Vivobarefoot plans re-commerce site to cut landfill
London-based shoe brand Vivobarefoot is combating the issue of old shoes ending up in landfill with the launch of ReVivo, a repair programme.
In a bid to reduce its shoes-to-landfill ratio, the brand said it will work with The Boot Repair Company to recondition worn or returned Vivobarefoot shoes and keep them in circulation.
Returned shoes will undergo a full fault inspection before being given a new lease of life, with improvements including repairing burst seams, patching up torn or weak areas and rebonding unstuck seals and soles.
Other procedures include replacing broken eyelets, damaged laces, insoles and soles, with old inserts being recycled and used to repair other shoes.
All shoes will be given a deep steam clean and sanitised inside and out using Micro-Fresh, a skin-friendly formula, to kill all known viruses and bacteria.
The initiative aims to address the problem of fashion waste. It has been estimated that out of the more than 25 billion pairs of shoes produced every year, 90% end up in landfill. Many are consigned to the rubbish bin less than a year after being purchased.
Once repaired, Vivobarefoot shoes will be clearly marked and available to buy from the ReVivo website. And the brand said in the future, it will incorporate other circular economy models such as 3D-printed shoes and chemical recycling solutions.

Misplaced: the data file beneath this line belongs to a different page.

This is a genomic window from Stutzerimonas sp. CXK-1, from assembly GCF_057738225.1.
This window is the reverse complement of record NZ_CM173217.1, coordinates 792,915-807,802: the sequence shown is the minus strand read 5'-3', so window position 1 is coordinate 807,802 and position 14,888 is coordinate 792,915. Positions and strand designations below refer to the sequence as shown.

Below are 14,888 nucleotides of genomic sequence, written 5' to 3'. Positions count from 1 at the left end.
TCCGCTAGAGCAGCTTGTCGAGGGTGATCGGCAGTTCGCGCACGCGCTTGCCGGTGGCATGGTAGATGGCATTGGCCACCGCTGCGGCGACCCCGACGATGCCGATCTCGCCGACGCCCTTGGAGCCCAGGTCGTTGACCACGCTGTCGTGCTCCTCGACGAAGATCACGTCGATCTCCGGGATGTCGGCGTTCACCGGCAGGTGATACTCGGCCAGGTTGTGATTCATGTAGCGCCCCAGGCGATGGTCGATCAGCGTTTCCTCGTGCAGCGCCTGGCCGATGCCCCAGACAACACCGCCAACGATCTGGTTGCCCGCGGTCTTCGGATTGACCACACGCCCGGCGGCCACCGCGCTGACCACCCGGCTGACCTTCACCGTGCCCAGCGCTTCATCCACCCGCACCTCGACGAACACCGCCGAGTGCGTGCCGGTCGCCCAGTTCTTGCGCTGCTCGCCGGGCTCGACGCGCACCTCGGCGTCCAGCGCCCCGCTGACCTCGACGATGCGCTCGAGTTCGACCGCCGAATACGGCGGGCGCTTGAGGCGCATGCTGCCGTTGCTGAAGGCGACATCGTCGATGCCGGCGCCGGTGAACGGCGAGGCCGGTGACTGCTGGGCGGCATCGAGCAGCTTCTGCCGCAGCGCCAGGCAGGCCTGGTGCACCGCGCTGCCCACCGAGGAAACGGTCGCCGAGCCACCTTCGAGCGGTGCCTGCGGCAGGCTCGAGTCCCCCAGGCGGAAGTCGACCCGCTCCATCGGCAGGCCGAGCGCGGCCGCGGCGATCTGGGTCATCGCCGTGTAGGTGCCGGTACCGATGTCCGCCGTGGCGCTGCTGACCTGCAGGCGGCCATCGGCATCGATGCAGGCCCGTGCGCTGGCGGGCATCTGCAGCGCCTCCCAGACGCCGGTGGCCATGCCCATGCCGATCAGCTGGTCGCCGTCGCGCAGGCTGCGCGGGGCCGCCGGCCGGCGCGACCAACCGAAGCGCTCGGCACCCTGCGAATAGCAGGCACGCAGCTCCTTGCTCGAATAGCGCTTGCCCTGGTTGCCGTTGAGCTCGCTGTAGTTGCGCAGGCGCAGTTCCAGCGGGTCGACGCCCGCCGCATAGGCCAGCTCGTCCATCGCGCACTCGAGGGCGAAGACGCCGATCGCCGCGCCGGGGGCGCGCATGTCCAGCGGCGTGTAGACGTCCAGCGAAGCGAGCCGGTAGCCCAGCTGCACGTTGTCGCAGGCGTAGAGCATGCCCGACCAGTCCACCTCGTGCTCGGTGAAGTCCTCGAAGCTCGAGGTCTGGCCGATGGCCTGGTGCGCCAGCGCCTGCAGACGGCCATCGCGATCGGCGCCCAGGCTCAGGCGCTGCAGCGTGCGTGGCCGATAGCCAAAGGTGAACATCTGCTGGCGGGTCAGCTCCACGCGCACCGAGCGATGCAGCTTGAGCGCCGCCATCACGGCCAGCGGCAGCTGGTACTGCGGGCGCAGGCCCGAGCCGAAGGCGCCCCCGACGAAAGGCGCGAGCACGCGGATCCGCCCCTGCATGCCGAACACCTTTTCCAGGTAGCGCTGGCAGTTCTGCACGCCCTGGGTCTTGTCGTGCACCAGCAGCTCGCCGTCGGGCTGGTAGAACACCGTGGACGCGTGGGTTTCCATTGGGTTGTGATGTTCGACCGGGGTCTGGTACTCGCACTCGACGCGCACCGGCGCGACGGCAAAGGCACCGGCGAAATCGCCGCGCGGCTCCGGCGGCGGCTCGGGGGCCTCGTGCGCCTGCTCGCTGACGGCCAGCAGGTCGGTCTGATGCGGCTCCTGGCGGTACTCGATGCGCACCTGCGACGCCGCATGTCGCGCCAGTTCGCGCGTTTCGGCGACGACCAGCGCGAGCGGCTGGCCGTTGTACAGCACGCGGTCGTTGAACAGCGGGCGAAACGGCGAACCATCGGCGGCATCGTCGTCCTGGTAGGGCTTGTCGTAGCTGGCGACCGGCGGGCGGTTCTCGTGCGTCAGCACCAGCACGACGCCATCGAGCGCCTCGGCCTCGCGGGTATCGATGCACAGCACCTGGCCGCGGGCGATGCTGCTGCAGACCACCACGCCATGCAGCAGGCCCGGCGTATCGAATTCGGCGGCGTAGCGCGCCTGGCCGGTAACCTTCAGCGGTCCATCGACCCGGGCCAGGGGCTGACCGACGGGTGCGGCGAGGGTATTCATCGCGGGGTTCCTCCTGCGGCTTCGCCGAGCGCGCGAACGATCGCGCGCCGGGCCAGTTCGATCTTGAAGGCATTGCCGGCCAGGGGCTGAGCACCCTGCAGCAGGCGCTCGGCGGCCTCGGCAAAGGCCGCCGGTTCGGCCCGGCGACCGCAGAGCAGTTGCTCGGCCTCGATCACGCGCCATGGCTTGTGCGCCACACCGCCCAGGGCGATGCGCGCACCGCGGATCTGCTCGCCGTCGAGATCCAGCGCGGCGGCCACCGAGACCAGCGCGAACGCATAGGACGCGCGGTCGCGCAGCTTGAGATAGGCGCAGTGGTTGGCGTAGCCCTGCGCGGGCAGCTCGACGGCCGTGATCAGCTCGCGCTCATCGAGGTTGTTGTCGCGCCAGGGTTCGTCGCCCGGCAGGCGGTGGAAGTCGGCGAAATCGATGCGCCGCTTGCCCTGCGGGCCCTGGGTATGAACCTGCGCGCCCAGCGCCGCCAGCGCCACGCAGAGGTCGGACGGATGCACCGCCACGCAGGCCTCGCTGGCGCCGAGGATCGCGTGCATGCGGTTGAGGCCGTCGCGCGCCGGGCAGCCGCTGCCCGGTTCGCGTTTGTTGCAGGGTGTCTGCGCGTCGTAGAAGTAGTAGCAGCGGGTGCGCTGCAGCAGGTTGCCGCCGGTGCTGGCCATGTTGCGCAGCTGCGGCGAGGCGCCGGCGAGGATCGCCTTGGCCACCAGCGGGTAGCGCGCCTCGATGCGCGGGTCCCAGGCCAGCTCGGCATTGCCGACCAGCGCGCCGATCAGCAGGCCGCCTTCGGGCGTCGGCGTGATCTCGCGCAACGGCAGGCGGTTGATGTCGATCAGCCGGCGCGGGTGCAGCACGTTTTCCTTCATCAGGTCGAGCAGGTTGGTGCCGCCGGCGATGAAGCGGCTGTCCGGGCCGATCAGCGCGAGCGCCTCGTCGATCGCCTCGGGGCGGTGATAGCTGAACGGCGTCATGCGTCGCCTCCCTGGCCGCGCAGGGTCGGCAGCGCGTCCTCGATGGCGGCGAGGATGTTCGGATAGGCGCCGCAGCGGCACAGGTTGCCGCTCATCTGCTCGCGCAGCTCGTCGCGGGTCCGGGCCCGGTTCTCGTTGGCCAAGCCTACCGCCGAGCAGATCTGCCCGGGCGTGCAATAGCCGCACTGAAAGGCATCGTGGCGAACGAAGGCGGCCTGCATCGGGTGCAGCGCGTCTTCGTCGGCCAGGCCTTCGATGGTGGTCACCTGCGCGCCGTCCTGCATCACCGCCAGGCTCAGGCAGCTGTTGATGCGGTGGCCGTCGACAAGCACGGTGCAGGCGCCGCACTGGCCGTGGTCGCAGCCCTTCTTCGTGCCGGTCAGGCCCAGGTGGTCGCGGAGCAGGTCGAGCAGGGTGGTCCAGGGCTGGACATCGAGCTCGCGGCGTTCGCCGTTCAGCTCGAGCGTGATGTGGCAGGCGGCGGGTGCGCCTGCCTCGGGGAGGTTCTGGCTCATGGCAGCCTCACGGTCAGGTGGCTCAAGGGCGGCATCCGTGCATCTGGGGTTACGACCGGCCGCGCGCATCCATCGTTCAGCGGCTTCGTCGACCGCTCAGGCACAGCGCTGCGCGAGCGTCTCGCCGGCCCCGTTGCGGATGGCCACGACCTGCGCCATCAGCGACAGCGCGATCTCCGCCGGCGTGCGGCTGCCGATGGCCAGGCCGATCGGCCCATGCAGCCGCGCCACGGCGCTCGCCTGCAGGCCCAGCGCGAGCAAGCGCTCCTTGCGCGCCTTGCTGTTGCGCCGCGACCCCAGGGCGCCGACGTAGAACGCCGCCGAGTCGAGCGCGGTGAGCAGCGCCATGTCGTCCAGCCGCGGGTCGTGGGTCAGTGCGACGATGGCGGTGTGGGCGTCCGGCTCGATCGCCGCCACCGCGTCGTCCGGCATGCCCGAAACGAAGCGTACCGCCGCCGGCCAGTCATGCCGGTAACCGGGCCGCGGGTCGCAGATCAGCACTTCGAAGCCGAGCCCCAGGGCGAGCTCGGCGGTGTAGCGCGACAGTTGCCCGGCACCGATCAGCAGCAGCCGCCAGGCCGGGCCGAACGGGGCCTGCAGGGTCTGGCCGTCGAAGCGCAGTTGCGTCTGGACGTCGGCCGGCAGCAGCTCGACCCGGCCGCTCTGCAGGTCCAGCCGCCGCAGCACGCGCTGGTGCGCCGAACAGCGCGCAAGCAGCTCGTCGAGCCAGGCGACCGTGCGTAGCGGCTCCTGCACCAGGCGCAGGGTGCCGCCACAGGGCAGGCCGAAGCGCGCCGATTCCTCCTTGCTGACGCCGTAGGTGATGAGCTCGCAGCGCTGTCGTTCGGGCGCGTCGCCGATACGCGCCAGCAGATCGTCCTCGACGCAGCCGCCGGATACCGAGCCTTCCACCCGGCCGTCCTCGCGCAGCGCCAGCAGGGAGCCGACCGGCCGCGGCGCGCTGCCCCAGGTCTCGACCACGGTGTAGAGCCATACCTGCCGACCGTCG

Vivobarefoot CEO Galahad Clark said: “No doubt, the elephant in the sustainable shoe room is end-of-life and the fact that nearly all shoes end up in landfill or, at best, get ground down into flooring material. The shoe industry makes shoes out of complicated different materials bonded together with a lot of petro-chemicals that will ultimately sit in landfill for a lot longer than the lives of the wearers!”
He added: “At Vivobarefoot we’re on a journey to make the most sustainable shoes in the world: regenerative for people and the planet. The launch of ReVivo is a super exciting step in that journey and one of many initiatives we are taking to make sure none of our shoes ever end up slowly decaying in landfill!”
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